Ideas for a dying Early 2011 Macbook Pro?

Discussion in 'MacBook Pro' started by odedia, Dec 20, 2014.

  1. odedia macrumors 65816

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    #1
    Well, I finally gave up on my Macbook Pro with the notorious AMD GPU issues.

    I bought a high end 5k iMac and a low end 13.3" Macbook Air when mobility is needed.

    Still, the 2011 Macbook Pro (17") is usable to some degree when used with gfxcardstatus forcing the integrated GPU, and when no GPU intensive tasks re running (especially Apple Preview, surprisingly).

    I would appreciate some ideas of uses for this laptop. I already have a NAS, so no need for that. I might consider using it as an extra processing cluster for Compressor, but that's a very niche use that mostly is not needed. Remember I cannot use any external monitor due to the failing AMD GPU.

    Your thoughts are welcomed.

    Thanks.
     
  2. GoldfishRT macrumors 6502

    GoldfishRT

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    #2
    Frankly, I'd get it repaired as cheaply as possible, Apple Depot or otherwise, and sell it for every penny you can get out of it. It's only a matter of time before it's unusable even with the integrated graphics.
     
  3. odedia thread starter macrumors 65816

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    #3
    I appreciate the idea, but my concience would not let me do it. This machine is not worth the money anymore...

    By the way, what's apple depot?
     
  4. sevoneone, Dec 20, 2014
    Last edited: Dec 20, 2014

    sevoneone macrumors 6502

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    #4
    Depot is a term used by Apple service techs and Geniuses when they send a system out to be repaired at an Apple facility instead of ordering the parts and completing the repair in-house. It is a flat rate service that is typically costlier because they go through with a fine-toothed comb and replace anything that is out of spec. Essentially it is sending the machine to be refurbished. It is usually recommended in cases of liquid damage or when there are multiple failed components where individual parts and labor add up to more than the depot cost. The down side is that it takes longer than having the machine repaired locally.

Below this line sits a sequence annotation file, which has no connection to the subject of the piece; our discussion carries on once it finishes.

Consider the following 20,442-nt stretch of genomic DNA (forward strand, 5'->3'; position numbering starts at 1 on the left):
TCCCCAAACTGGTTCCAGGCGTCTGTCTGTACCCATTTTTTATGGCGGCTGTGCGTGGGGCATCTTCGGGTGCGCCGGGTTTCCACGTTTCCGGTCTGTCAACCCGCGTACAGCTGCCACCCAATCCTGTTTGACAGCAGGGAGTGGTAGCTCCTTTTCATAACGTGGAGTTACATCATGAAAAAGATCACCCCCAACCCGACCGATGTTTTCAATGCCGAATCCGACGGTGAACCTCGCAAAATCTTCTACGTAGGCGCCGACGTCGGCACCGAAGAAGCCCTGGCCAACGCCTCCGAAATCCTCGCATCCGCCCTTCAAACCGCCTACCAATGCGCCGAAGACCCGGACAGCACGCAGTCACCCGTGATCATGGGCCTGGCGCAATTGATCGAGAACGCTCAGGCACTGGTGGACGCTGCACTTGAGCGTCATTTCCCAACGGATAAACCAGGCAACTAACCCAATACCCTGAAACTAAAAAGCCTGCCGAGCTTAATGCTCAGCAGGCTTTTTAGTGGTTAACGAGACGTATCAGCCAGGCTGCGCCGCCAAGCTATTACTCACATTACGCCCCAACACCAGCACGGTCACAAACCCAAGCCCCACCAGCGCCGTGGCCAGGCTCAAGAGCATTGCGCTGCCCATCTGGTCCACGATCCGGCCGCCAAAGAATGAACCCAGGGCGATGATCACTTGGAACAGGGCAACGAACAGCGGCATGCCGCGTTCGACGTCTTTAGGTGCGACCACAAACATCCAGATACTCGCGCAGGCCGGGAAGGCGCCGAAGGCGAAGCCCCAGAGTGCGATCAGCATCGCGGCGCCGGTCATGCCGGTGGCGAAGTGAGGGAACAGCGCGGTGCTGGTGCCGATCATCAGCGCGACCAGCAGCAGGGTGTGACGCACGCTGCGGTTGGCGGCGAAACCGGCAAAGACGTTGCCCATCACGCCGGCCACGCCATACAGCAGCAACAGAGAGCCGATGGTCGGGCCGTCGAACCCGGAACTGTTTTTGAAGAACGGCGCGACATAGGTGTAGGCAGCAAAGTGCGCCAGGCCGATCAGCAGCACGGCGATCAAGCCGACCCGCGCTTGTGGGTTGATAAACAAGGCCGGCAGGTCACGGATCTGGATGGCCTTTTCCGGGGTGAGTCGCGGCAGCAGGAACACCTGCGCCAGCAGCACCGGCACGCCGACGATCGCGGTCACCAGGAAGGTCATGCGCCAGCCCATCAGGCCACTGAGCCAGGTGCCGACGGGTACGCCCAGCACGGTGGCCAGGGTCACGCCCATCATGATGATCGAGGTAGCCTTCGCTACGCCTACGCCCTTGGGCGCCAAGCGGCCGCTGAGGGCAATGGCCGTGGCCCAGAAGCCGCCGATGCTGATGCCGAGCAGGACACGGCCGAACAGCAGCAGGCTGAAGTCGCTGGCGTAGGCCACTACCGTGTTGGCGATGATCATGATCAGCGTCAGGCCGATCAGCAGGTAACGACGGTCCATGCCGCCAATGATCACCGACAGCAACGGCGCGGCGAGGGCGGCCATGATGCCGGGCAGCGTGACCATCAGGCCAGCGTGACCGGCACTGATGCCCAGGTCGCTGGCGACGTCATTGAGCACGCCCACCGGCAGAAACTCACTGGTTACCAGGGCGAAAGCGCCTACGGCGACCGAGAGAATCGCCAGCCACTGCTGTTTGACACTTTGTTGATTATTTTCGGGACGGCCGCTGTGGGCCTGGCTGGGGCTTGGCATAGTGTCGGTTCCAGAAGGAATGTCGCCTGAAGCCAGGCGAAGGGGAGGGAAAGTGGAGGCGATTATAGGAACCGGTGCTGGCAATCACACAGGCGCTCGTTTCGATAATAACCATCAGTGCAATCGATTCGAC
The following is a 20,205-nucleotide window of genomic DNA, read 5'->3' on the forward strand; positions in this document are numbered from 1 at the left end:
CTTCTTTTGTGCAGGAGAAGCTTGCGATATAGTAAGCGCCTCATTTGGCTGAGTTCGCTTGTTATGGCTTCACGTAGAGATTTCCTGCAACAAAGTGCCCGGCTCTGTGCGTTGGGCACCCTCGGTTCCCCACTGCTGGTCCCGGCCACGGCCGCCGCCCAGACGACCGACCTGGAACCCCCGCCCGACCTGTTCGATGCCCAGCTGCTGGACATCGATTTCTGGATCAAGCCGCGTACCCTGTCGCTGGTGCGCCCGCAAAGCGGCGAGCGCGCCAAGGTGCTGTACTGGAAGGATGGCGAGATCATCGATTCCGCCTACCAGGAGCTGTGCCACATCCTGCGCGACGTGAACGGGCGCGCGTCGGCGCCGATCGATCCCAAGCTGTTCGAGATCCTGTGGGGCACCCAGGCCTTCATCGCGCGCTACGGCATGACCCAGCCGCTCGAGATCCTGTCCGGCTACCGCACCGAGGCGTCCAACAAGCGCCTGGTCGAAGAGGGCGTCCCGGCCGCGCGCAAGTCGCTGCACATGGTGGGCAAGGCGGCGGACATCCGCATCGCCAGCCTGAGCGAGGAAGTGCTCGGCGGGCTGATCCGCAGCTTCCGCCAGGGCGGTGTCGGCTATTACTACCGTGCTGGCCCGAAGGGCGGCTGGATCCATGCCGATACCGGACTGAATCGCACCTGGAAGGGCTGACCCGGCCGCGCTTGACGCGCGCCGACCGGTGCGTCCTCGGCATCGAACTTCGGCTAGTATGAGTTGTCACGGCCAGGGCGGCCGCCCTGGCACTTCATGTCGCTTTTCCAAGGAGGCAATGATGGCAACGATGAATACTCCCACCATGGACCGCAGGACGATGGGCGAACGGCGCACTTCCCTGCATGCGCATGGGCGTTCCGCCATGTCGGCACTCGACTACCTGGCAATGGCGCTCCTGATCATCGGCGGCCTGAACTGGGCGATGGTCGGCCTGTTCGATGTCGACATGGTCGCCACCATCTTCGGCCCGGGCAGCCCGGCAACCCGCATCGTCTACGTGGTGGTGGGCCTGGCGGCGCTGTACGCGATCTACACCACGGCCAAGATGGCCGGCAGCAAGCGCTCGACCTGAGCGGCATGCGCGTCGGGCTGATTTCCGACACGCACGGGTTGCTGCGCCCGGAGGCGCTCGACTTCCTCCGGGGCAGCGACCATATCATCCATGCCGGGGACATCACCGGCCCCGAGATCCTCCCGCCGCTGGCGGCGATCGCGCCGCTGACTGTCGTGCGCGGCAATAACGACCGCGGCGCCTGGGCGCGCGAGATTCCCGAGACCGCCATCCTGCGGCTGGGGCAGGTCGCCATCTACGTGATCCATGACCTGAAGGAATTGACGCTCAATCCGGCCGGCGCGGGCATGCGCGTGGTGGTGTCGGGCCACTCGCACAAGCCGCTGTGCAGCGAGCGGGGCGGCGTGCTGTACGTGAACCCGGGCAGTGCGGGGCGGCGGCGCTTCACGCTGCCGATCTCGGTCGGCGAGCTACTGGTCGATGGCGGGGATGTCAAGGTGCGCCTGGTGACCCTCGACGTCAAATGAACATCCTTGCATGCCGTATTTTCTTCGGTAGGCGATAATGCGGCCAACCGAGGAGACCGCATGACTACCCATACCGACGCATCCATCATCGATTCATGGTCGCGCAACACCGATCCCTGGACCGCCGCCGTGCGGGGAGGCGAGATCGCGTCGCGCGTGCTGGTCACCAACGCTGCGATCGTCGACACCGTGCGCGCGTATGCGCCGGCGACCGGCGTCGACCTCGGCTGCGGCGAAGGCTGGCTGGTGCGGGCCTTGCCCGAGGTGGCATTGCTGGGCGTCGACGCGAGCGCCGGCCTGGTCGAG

You are usually advised to remove any 3rd party hardware, including HDD/SSD and RAM, and put the original parts back in as the depot has been known to replace those components if they it don't meet Apple specs. They will replace them with parts that match what originally shipped with the system too.

    As to what to do with the system, I kinda have to echo trying to repair and/or selling it, maybe even parting it out.
     
  5. chriscrk macrumors 6502a

    chriscrk

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    #5
    I'm having the exact same issue as you, with my 15 inch, early 2011 MBP. Although mine has reached the point where I can't even turn it on in different boot modes, and only seems to fix itself when re-installing the OS.

    I wouldn't feel right selling it to someone, especially if they don't know about the graphics issue. I have considered maybe trying to sell it in parts (because if it's only the logic board failing, the battery, screen, casing, etc., might be useful for someone and could be sold online eventually).

    My other idea is simply keeping it and hoping for a miracle in which Apple gets sued big time, and they have to replace all affected 2011 MBP's :cool: But that's kind of wishing on a star at this moment i think.
    I recommend, if you haven't, signing the different petitions online complaining about this issue, as any little bit helps and on a big one they're reaching 20,000 signs i believe.
     
  6. yjchua95 macrumors 604

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    #6
    I'd suggest you send in your 17" to a reballing service.

    Although not a permanent fix, it'll at least last far longer than Apple's refurb logic board.
     
  7. odedia thread starter macrumors 65816

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    #7
    Actually Apple already got sued :). But these things take years.

    http://www.macrumors.com/2014/10/28/macbook-pro-2011-graphics-lawsuit/